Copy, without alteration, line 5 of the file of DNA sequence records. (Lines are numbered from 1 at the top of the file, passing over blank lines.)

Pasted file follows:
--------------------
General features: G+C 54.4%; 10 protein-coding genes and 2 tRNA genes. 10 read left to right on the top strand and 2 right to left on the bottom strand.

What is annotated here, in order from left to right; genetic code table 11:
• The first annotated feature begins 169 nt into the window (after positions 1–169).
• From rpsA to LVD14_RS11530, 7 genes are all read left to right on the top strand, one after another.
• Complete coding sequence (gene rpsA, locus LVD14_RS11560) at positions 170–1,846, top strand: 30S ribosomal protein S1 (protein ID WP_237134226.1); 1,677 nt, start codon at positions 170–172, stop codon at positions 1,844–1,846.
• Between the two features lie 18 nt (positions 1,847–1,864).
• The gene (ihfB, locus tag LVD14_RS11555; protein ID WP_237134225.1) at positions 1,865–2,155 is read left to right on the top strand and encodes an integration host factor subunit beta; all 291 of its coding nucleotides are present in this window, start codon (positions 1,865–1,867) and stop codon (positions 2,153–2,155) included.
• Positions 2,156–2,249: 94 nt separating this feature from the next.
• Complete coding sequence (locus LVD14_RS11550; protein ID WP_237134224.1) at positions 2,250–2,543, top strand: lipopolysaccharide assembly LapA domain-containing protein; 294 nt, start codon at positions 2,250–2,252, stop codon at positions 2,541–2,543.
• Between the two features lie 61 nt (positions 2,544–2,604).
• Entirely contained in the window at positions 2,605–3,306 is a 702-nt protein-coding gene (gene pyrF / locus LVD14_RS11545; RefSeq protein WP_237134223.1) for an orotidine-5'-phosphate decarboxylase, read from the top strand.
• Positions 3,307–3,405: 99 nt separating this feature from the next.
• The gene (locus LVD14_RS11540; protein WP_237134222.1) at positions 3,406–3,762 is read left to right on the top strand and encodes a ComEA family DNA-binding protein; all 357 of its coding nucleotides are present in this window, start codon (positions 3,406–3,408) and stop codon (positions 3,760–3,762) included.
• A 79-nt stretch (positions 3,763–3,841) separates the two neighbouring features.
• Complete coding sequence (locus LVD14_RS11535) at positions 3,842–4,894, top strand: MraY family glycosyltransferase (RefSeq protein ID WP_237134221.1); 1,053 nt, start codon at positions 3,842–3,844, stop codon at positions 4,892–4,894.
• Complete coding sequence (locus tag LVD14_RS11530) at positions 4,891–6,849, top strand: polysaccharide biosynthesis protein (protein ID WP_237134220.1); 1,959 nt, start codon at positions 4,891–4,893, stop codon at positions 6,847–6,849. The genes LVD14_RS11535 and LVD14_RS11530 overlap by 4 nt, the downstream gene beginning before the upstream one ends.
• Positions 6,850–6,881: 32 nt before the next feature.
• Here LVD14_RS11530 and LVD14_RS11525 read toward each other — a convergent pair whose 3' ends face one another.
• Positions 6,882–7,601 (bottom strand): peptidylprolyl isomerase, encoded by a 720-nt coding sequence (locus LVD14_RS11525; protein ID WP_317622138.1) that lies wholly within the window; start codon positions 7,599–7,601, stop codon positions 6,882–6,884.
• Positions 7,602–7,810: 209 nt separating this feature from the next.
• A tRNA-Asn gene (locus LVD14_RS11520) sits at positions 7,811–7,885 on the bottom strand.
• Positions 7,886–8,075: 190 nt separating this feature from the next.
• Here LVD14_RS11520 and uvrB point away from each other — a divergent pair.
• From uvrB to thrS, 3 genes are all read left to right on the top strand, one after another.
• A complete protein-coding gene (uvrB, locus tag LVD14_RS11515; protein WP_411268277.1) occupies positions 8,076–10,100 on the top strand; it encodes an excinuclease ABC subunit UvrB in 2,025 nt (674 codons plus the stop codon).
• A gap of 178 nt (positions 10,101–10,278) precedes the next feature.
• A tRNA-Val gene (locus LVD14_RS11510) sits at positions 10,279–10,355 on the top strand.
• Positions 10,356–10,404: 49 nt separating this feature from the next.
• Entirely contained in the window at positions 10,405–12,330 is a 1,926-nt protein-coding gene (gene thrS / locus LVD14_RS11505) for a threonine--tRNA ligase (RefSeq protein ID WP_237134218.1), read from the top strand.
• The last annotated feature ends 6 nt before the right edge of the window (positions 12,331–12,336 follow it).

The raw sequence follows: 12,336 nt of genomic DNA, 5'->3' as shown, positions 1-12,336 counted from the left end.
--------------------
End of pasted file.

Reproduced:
• Complete coding sequence (gene rpsA, locus LVD14_RS11560) at positions 170–1,846, top strand: 30S ribosomal protein S1 (protein ID WP_237134226.1); 1,677 nt, start codon at positions 170–172, stop codon at positions 1,844–1,846.